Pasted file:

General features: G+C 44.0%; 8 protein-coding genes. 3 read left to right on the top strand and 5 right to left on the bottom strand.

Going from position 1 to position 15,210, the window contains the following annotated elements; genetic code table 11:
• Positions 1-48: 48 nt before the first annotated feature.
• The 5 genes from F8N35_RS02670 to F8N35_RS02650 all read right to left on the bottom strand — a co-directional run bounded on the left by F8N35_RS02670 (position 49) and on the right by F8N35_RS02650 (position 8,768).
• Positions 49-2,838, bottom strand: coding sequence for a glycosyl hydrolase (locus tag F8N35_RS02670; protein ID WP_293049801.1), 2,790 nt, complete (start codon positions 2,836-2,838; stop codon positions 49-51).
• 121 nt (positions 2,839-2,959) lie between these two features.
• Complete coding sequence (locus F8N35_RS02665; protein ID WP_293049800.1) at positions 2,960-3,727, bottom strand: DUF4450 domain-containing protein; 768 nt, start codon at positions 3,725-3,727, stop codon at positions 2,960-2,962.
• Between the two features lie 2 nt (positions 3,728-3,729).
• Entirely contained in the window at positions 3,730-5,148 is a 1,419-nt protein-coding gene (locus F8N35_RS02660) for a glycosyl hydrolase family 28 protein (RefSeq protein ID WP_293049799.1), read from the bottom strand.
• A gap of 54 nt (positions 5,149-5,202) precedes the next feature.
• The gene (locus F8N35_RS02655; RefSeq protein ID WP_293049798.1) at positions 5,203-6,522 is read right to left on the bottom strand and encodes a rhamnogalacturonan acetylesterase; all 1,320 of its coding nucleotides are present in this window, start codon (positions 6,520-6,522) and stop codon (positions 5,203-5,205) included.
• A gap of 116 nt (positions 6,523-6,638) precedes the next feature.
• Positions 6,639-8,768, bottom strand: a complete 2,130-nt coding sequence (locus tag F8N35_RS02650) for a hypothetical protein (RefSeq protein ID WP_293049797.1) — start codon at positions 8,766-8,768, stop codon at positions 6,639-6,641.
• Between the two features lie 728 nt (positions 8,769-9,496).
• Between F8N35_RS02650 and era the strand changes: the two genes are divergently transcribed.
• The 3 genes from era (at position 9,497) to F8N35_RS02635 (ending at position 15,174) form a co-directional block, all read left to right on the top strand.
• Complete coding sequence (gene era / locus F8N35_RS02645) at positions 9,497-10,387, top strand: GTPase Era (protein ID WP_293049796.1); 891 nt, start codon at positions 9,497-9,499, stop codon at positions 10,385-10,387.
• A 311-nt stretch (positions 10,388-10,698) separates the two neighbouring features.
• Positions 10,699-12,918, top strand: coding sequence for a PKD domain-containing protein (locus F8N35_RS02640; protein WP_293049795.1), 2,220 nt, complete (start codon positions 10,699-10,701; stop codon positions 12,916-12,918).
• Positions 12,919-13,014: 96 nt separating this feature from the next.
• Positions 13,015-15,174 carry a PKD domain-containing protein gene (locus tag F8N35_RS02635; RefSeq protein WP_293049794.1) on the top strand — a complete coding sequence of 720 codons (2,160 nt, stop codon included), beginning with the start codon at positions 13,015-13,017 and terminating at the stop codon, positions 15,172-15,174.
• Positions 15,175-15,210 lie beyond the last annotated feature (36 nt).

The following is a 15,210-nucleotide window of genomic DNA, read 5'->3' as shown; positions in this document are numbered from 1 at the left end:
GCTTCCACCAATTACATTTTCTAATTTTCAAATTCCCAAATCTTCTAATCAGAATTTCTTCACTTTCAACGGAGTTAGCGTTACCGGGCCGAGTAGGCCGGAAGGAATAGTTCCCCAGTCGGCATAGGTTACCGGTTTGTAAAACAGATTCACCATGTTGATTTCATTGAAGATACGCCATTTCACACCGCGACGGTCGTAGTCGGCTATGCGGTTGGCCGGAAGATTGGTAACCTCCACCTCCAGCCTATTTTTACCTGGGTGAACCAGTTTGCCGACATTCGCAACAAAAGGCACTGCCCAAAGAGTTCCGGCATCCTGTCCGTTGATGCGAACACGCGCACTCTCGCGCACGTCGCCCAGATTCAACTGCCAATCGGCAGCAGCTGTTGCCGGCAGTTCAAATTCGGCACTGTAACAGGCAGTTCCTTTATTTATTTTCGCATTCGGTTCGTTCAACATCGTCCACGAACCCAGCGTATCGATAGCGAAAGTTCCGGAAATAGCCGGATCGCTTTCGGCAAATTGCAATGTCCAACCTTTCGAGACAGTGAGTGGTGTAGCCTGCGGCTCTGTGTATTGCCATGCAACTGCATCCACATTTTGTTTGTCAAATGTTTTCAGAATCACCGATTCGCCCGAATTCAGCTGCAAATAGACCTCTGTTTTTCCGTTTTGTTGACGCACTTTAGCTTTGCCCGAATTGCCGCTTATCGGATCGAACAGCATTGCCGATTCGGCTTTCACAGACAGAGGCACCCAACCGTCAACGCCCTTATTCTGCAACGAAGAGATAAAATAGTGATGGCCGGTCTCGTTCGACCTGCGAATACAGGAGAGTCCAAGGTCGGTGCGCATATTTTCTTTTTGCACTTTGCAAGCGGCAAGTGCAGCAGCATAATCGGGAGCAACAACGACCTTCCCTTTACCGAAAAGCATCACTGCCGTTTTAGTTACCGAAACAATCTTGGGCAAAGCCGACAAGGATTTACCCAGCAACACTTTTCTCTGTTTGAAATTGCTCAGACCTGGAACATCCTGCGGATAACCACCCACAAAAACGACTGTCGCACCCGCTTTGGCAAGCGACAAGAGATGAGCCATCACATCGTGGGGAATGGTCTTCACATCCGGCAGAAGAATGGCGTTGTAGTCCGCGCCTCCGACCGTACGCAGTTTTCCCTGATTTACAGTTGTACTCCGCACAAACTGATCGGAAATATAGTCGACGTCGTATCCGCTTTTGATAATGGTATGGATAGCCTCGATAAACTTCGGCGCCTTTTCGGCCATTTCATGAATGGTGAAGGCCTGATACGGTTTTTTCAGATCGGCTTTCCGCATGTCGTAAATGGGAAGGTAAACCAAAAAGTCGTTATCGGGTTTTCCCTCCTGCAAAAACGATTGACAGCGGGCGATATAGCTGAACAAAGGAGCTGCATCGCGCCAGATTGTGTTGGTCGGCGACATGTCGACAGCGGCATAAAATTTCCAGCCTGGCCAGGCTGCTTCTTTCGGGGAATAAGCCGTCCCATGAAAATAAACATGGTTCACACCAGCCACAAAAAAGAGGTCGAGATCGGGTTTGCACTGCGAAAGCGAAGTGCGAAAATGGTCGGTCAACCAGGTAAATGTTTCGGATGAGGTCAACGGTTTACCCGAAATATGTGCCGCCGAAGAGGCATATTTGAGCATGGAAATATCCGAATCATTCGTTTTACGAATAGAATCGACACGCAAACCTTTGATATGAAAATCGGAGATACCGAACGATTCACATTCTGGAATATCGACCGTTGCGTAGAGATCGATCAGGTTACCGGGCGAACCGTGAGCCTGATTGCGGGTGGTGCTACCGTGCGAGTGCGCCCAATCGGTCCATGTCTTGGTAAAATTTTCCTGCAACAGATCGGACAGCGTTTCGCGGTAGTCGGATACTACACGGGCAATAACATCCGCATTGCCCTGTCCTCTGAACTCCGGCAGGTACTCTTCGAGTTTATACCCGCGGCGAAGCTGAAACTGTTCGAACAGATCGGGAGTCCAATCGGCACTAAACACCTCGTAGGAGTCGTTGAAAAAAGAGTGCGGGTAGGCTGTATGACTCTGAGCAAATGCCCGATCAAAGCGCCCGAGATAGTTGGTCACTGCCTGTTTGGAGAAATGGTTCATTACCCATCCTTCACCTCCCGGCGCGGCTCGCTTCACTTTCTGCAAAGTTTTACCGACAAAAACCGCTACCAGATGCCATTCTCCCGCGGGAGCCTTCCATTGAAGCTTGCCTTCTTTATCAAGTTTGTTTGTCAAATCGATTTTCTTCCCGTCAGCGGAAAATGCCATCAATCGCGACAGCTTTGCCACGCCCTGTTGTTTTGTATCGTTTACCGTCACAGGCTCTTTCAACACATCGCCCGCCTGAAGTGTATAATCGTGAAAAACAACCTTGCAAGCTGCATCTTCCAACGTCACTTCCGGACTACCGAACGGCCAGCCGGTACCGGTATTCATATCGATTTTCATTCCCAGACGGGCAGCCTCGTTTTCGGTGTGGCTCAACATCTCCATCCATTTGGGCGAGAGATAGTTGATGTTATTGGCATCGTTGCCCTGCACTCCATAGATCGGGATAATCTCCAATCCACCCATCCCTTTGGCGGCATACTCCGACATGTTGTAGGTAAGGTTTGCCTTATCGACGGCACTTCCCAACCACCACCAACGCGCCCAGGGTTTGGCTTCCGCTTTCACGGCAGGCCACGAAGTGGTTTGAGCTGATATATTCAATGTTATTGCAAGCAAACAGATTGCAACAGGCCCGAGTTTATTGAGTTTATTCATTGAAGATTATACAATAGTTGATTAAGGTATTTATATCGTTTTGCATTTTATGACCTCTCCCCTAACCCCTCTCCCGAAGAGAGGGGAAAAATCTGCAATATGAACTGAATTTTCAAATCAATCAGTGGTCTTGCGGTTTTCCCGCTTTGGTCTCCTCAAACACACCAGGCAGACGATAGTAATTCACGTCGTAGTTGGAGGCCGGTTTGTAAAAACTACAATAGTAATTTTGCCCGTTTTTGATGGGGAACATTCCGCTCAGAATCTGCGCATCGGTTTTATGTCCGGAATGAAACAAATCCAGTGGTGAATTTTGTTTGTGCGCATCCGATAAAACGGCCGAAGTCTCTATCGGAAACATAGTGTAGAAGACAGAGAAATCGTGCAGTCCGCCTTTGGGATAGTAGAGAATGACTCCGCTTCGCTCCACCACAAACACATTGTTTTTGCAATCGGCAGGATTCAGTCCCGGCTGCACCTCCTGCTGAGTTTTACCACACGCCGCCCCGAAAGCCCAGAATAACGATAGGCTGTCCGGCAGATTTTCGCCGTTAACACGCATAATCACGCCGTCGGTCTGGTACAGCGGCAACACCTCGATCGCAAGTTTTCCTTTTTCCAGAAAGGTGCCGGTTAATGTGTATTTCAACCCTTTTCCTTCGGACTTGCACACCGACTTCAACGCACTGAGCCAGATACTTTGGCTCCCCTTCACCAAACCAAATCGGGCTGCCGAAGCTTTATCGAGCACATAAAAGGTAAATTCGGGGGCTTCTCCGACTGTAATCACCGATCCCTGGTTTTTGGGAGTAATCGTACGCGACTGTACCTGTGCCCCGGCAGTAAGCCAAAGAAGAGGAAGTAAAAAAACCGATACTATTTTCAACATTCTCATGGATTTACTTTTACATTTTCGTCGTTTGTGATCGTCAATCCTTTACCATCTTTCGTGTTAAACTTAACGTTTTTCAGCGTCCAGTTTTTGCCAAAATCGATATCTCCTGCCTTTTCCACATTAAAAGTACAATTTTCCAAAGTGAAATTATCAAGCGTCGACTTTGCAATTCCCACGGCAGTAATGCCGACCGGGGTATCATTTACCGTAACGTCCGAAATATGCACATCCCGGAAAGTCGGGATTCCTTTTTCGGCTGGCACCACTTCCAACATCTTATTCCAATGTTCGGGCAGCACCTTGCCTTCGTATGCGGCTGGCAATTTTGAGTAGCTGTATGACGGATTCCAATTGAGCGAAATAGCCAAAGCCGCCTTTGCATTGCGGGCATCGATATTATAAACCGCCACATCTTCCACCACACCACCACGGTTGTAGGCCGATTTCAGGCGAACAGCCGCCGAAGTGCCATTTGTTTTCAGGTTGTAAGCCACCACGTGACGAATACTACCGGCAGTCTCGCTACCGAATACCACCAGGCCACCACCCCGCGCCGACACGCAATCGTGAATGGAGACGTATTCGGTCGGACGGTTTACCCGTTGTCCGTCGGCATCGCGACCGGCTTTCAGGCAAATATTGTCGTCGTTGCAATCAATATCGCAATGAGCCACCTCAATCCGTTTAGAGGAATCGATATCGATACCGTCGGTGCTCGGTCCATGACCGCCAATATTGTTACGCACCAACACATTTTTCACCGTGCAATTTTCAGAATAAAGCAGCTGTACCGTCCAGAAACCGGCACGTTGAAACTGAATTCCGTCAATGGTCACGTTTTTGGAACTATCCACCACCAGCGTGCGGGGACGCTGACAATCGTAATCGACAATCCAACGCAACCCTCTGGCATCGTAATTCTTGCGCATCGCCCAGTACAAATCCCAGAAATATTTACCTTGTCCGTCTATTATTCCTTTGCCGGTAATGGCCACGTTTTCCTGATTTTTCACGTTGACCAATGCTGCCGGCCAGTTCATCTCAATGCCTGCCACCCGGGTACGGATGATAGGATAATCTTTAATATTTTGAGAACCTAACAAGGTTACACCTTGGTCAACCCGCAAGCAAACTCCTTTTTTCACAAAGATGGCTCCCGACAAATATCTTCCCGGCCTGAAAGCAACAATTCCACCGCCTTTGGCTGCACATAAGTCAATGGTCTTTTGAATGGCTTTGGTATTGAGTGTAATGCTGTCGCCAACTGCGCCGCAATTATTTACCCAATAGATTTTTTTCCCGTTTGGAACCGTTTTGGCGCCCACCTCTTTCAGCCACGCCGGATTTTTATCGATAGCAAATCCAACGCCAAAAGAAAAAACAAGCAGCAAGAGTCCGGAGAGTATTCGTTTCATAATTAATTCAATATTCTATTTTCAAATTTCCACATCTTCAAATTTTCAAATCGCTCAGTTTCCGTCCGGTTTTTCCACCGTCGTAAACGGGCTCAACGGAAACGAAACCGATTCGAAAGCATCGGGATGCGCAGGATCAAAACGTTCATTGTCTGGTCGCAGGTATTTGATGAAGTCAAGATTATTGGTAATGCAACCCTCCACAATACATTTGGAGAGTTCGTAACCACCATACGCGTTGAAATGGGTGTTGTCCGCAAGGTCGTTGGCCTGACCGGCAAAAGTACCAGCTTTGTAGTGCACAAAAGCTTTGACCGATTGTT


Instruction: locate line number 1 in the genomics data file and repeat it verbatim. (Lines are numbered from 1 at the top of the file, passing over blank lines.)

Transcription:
General features: G+C 44.0%; 8 protein-coding genes. 3 read left to right on the top strand and 5 right to left on the bottom strand.